Young friends of the IDF
As the black SUVs pulled up to the Harkham Hillel Hebrew Academy on West Olympic Boulevard in Beverly Hills, a star-struck reception began. More than 500 students waved miniature Israeli flags and sang “Hevenu Shalom Aleichem.” Twelve Israeli soldiers, in their olive and powder-blue uniforms, entered the campus under a wreath of blue and white balloons. They were quickly rushed by children who wanted hugs and high-fives from the soldiers, and to pose for pictures with them.
“This is a very special moment for our kids,” said Chevi Rimler, a staff member at the school, which includes pre-kindergarten through eighth grade.
The soldiers were at the school as part of a weeklong visit to Los Angeles sponsored by the Friends of the Israel Defense Forces (FIDF), a U.S.-based nonprofit that provides an array of social, educational and economic services to soldiers and their families. Besides a whirlwind of kosher dinners, private parties and school appreciation days for all grade levels and across the region, the main purpose of the soldiers’ L.A. trip was to be honored at the FIDF’s Western Region gala on Oct. 22 at the Beverly Hilton Hotel.
It was an emotional first visit to America for Anastasia Bagdalov, a 21-year-old deputy commander medic from Tel Aviv. The trip offered some respite from the tension Bagdalov faces on duty. She recalled how, two years ago, she and fellow soldiers survived a terrorist attack on an army bus at the Israel-Egypt border. Bagdalov subsequently received military commendation for assisting wounded passengers and for saving the life of a badly injured soldier.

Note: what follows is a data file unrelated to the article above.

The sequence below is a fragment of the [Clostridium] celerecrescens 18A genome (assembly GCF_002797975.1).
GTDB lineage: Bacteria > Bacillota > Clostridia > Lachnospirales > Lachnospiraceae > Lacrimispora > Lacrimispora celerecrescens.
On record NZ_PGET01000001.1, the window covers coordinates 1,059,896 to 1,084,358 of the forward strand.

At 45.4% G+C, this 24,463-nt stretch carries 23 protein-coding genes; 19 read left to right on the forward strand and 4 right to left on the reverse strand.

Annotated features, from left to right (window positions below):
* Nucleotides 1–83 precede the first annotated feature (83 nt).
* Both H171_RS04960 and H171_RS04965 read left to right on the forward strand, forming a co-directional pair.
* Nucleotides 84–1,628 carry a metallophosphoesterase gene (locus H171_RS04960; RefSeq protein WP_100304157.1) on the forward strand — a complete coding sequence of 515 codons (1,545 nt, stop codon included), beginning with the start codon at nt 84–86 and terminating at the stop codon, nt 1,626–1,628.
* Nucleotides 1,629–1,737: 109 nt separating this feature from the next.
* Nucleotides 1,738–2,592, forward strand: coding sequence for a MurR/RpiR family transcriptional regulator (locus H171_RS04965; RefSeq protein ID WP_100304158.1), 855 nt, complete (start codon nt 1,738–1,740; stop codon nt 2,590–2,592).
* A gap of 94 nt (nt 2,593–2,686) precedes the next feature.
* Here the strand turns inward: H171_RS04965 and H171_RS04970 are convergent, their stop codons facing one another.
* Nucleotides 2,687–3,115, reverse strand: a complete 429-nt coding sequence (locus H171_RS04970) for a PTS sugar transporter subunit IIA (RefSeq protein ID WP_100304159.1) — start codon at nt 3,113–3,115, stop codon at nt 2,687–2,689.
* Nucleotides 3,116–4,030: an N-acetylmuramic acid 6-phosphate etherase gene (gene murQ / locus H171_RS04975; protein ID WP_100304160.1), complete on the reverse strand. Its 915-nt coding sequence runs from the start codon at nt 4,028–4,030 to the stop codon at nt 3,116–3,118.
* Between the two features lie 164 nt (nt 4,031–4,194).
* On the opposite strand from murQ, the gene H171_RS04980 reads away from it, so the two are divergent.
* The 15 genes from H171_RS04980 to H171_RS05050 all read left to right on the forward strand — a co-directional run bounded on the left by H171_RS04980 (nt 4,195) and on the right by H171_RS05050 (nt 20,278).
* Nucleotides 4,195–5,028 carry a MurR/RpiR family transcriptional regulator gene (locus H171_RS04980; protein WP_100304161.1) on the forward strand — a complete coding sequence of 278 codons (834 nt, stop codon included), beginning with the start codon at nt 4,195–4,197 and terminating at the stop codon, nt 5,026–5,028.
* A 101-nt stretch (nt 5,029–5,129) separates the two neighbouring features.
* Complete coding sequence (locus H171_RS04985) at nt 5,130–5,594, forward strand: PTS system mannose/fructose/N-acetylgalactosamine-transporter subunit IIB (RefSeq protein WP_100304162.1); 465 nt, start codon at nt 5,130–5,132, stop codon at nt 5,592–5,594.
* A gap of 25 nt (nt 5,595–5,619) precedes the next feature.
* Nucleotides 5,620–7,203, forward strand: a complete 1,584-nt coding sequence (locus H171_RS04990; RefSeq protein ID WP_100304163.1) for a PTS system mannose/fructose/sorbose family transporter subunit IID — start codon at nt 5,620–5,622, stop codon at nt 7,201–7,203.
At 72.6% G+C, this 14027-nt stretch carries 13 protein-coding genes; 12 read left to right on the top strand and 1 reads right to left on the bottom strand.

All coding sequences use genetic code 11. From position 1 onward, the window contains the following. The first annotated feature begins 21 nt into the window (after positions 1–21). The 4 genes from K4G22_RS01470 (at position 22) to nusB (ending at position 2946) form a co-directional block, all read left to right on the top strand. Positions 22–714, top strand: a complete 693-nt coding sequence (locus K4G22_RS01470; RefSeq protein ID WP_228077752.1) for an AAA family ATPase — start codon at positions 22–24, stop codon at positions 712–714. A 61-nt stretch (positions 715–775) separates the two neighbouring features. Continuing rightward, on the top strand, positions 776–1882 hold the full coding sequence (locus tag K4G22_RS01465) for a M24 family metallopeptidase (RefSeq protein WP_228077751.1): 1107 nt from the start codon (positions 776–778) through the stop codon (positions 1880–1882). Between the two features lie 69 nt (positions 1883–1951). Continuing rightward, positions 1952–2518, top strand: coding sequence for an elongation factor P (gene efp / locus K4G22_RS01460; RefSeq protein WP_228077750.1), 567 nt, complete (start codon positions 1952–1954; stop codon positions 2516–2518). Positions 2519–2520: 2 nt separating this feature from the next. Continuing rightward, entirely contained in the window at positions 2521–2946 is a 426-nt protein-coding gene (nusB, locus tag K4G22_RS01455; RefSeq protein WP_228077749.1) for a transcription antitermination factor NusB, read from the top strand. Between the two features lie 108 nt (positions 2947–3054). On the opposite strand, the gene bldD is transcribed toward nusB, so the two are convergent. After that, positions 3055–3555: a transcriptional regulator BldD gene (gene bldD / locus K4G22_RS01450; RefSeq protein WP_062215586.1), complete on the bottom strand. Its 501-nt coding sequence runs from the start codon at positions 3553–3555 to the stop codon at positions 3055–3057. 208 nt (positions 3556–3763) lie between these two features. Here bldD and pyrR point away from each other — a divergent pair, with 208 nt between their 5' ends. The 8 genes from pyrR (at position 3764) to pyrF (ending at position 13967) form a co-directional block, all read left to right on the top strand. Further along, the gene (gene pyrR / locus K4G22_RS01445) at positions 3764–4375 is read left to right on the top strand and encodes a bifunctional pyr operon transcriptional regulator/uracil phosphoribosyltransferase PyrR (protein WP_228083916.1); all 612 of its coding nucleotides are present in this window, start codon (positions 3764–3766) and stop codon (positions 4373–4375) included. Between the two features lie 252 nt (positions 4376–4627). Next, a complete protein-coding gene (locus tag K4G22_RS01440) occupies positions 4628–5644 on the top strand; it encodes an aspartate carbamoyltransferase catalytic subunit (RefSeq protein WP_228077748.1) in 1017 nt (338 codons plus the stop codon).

“When I come to places like this … I am speechless,” she said, seeming to be overwhelmed by the school’s warm reception. The soldiers ate lunch with students, and the youngsters presented them with challahs they had baked.
Among the excited students at Harkham Hillel Hebrew Academy on Oct. 24 was 13-year-old Avi Weinreb. He spoke at his school’s presentation about his bar mitzvah project to raise money for FIDF’s Lone Soldiers Program, which aids foreign-born soldiers with no immediate family in Israel. “I wanted to help in whatever way I could to help these volunteer soldiers have an easier time while defending our homeland. It was the least I could do to show my gratitude,” Avi said.
The Lone Soldiers Program is one of the many programs provided by the FIDF. Founded in 1981 by Holocaust survivors, the FIDF finances scholarships; offers soldiers vouchers for basic necessities; helps to pay for prosthetics for wounded veterans; and provides educational training, recreational retreats, spiritual services and more. The FIDF also hosts programs for bereaved families and builds facilities such as housing, sports centers and synagogues.
“The FIDF does not supply the IDF with arms; the State of Israel does that. We take care of them,” said Miri Nash, the group’s Western Region executive director. The Western Region gala, attended by 1,100 people, was the culmination of a yearlong national campaign that raised more than $20 million, Nash said.
Also in the delegation visiting Los Angeles were L.A.-born Tamir Lerner, 22, and brother Addee, 19, who came as a secret and surprised their parents when they appeared at the gala. Tamir Lerner, a corporal combat solider stationed on the Gaza border, said he feels like a tourist in his own hometown. “I haven’t been in L.A for a year and four months, and we get on the 405 freeway, and I’m getting excited,” he said.
He described his appreciation to FIDF for giving soldiers “things to brighten our day,” while on duty, including towels, neck warmers and chocolates. Another member of the delegation, who has served as a drone pilot captain for seven years and who cannot be named for security purposes, said he also felt grateful for contributions made by the FIDF.
“It’s wonderful to see that some people were thinking about you, care for you,” the captain said.
During the assembly, Harkham Hillel Academy students asked the soldiers how often they got to see their families, what food is like on base, what they do for fun and if they were nervous when they first joined the army.
Shira Razi, 13, later said she was inspired by the soldiers’ visit. “I didn’t know they were so passionate about their jobs and so happy in protecting Israel,” she said.